[11 Jan 2017 | No Comment | 17 views]
Barnes and Nobel recommends Khalifa’s “magnificent No knives in the kitchens of this city”

 
By David Ulin, for Barnes and nobels, published January 9, 2017
Why do we read fiction? There are as many answers to that question, I suppose, as there are readers, but for me, one of the primary reasons is empathy. Whatever else it bestows, fiction opens up the inner life, collapsing the distance between us and its narrators, its characters, connecting us at the level of the heart. To read a novel is to know someone else on the most intimate level, to sit with them, to grieve with them, to …

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[11 Jan 2017 | No Comment | 20 views]
Khalifa writes about being Syrian today in Spiegel: “The Syrians have no other hope but the sea”

My sister whom I have not seen for more than two years, told me over the phone that she would cross the ocean in a boat. Then she hung up.

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[15 Dec 2016 | No Comment | 41 views]
The New York Times reviews Khalifa’s “No Knives”: “Horror of living in Aleppo comes pounding to life in this book”

By Jennifer Senior, for The New York Times, December 14 2016
Aleppo has essentially fallen. The images have been unignorable, calamitous: of residents wandering numbly through burning city streets; of parents sobbing over dead children; of the strong wheeling away the weak. On Tuesday, a United Nations official described the massacre of fleeing civilians as “a complete meltdown of humanity.” Residents have been tweeting out their goodbyes. Tens of thousands have already been displaced or perished.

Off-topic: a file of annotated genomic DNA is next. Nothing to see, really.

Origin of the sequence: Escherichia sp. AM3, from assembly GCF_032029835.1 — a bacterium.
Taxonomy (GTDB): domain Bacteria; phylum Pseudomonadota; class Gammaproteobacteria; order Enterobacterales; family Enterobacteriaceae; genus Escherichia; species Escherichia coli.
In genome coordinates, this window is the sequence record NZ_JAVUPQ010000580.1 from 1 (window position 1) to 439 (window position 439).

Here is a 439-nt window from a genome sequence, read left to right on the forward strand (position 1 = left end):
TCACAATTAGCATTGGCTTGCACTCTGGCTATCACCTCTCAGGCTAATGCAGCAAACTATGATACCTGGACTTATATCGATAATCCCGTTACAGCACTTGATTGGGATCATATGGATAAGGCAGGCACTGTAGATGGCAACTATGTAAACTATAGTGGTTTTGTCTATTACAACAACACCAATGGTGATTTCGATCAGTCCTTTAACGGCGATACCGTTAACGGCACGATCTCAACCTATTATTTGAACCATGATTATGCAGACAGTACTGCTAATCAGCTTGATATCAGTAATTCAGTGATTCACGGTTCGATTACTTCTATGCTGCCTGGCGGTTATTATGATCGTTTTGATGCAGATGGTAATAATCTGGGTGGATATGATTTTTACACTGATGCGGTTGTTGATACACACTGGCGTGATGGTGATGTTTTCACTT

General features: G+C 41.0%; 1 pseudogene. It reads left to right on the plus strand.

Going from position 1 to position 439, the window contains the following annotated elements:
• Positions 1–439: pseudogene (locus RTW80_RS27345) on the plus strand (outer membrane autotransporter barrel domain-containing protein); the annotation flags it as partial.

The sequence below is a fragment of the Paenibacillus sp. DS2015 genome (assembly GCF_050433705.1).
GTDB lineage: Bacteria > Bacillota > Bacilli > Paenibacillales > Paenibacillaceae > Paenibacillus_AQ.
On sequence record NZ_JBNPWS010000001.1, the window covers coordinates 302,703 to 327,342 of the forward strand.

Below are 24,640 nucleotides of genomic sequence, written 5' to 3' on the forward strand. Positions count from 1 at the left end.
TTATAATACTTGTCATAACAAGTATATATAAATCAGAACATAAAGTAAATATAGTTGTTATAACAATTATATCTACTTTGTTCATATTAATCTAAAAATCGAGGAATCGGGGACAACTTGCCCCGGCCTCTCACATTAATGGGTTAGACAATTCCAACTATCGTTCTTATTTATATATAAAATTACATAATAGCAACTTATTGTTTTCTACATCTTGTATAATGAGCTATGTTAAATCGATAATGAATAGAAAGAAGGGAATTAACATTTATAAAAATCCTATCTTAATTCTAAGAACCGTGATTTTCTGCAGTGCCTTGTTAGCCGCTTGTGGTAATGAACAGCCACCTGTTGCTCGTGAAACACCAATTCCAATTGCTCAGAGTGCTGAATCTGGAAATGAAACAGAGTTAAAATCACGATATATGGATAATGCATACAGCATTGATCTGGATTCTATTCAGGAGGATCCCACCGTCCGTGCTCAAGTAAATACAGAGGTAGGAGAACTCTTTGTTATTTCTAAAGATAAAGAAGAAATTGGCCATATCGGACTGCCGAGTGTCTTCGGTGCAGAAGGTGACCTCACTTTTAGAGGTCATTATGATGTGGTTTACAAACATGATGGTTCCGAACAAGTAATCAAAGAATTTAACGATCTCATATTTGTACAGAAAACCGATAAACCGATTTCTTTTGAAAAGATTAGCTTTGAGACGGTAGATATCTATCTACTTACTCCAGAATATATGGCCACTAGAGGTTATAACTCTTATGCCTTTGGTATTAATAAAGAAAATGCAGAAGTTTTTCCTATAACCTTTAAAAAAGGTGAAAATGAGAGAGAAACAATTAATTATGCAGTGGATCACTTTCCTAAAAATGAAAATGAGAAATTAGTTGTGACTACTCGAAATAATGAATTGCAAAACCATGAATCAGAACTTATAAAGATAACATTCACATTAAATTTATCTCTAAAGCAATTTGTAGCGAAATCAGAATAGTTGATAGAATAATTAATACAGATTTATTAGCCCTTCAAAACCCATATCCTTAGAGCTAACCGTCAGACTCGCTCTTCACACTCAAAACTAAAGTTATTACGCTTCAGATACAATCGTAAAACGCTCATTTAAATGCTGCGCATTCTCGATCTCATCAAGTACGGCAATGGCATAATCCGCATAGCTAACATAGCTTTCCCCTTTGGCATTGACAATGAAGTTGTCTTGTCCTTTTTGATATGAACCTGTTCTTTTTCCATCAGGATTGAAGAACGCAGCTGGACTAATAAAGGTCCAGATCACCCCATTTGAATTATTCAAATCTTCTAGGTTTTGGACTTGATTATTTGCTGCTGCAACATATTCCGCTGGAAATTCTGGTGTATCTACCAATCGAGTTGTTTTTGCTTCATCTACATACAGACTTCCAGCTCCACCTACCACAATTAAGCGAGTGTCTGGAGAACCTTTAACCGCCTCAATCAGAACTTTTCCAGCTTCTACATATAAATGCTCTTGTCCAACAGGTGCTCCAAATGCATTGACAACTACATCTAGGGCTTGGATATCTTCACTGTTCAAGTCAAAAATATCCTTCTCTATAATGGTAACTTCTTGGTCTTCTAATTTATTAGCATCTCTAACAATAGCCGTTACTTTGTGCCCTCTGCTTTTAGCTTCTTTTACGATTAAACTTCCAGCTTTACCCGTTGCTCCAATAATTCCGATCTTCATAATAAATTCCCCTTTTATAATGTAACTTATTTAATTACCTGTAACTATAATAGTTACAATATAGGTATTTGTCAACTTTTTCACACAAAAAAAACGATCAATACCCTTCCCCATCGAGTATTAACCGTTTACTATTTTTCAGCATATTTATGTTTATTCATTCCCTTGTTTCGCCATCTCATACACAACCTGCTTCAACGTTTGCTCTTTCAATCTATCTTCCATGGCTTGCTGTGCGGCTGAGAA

A once-thriving metropolis of wealth, power and culture is now in ruins.
Khaled Khalifa writes about his …

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[30 Nov 2016 | No Comment | 90 views]
The French prize of the Best Foreign Book was awarded to Yazbek’s The Crossing yesterday!

This is a translation of an article by Gregoire Lemenager for Nouvel Observateur.
The prize for the Best Foreign Book (Meilleur Livre Etranger), the jury of which includes critics and publishers, is awarded on 29 November. There are two awards, one for fiction and one for non-fiction.
In the non-fiction category, the prize was awarded to Samar Yazbek’s The Crossing.

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[27 Sep 2016 | No Comment | 30 views]
Selmi’s “art of instilling into apparently trivial narratives, deep questions on the individual and society” – Jeune Afrique

Youssef Ait Akdim, for Jeune Afrique, July 2013.
Photo credit: Bruno Levy
Dans Souriez, vous êtes en Tunisie !, Habib Selmi dresse un portrait acide de son pays. Écrit avant la révolution, ce roman prémonitoire sonde une société en plein bouleversement.

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